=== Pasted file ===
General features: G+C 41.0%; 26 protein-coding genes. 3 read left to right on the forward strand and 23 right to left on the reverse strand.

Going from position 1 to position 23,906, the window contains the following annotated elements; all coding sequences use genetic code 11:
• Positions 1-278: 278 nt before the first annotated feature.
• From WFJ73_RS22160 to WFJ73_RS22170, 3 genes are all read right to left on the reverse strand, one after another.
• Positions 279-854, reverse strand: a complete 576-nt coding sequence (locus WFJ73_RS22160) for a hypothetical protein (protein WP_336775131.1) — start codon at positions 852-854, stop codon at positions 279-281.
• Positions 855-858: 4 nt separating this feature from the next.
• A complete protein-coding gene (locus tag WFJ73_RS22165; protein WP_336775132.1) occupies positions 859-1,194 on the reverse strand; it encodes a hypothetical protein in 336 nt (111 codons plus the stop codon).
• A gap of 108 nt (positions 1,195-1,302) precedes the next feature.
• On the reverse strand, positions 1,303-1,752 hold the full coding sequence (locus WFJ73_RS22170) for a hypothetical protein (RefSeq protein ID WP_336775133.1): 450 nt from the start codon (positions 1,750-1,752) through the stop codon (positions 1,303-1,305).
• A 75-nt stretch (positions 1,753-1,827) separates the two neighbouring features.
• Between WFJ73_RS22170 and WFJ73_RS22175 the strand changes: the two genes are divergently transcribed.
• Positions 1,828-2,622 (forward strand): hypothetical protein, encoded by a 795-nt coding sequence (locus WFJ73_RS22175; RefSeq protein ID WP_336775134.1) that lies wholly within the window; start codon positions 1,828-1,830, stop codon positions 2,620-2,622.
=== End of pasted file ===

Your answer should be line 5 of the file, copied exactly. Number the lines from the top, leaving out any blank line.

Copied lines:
• Positions 279-854, reverse strand: a complete 576-nt coding sequence (locus WFJ73_RS22160) for a hypothetical protein (protein WP_336775131.1) — start codon at positions 852-854, stop codon at positions 279-281.